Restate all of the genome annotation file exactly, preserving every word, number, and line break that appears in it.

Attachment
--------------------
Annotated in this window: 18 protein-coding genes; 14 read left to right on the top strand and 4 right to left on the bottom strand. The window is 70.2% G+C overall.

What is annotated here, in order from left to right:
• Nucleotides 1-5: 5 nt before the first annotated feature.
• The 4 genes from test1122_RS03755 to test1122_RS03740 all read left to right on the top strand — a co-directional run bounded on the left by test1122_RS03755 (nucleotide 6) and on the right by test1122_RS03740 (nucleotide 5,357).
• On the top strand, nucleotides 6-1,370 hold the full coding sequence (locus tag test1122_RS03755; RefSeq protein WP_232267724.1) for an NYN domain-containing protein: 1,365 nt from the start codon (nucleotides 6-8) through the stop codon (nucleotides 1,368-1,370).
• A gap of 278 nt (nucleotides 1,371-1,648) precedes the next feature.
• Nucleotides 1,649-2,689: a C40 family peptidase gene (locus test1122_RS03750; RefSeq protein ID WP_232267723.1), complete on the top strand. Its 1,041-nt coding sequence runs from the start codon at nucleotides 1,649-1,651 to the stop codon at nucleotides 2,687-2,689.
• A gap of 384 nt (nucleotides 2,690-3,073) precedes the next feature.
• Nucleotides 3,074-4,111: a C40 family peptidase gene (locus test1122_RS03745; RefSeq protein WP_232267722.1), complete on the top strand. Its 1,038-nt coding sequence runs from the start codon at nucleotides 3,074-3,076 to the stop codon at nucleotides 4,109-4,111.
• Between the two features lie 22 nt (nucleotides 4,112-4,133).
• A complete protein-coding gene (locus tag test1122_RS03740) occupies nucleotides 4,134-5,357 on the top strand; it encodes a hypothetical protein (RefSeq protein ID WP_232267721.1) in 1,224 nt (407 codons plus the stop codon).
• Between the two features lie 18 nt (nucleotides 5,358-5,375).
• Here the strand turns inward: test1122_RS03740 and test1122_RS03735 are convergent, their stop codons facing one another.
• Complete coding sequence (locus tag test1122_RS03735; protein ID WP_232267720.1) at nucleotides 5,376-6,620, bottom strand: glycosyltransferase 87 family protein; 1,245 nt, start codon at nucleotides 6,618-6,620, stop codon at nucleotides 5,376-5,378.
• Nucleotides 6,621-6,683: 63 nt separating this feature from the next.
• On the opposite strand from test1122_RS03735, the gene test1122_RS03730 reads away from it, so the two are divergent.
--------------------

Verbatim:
Annotated in this window: 18 protein-coding genes; 14 read left to right on the top strand and 4 right to left on the bottom strand. The window is 70.2% G+C overall.

What is annotated here, in order from left to right:
• Nucleotides 1-5: 5 nt before the first annotated feature.
• The 4 genes from test1122_RS03755 to test1122_RS03740 all read left to right on the top strand — a co-directional run bounded on the left by test1122_RS03755 (nucleotide 6) and on the right by test1122_RS03740 (nucleotide 5,357).
• On the top strand, nucleotides 6-1,370 hold the full coding sequence (locus tag test1122_RS03755; RefSeq protein WP_232267724.1) for an NYN domain-containing protein: 1,365 nt from the start codon (nucleotides 6-8) through the stop codon (nucleotides 1,368-1,370).
• A gap of 278 nt (nucleotides 1,371-1,648) precedes the next feature.
• Nucleotides 1,649-2,689: a C40 family peptidase gene (locus test1122_RS03750; RefSeq protein ID WP_232267723.1), complete on the top strand. Its 1,041-nt coding sequence runs from the start codon at nucleotides 1,649-1,651 to the stop codon at nucleotides 2,687-2,689.
• A gap of 384 nt (nucleotides 2,690-3,073) precedes the next feature.
• Nucleotides 3,074-4,111: a C40 family peptidase gene (locus test1122_RS03745; RefSeq protein WP_232267722.1), complete on the top strand. Its 1,038-nt coding sequence runs from the start codon at nucleotides 3,074-3,076 to the stop codon at nucleotides 4,109-4,111.
• Between the two features lie 22 nt (nucleotides 4,112-4,133).
• A complete protein-coding gene (locus tag test1122_RS03740) occupies nucleotides 4,134-5,357 on the top strand; it encodes a hypothetical protein (RefSeq protein ID WP_232267721.1) in 1,224 nt (407 codons plus the stop codon).
• Between the two features lie 18 nt (nucleotides 5,358-5,375).
• Here the strand turns inward: test1122_RS03740 and test1122_RS03735 are convergent, their stop codons facing one another.
• Complete coding sequence (locus tag test1122_RS03735; protein ID WP_232267720.1) at nucleotides 5,376-6,620, bottom strand: glycosyltransferase 87 family protein; 1,245 nt, start codon at nucleotides 6,618-6,620, stop codon at nucleotides 5,376-5,378.
• Nucleotides 6,621-6,683: 63 nt separating this feature from the next.
• On the opposite strand from test1122_RS03735, the gene test1122_RS03730 reads away from it, so the two are divergent.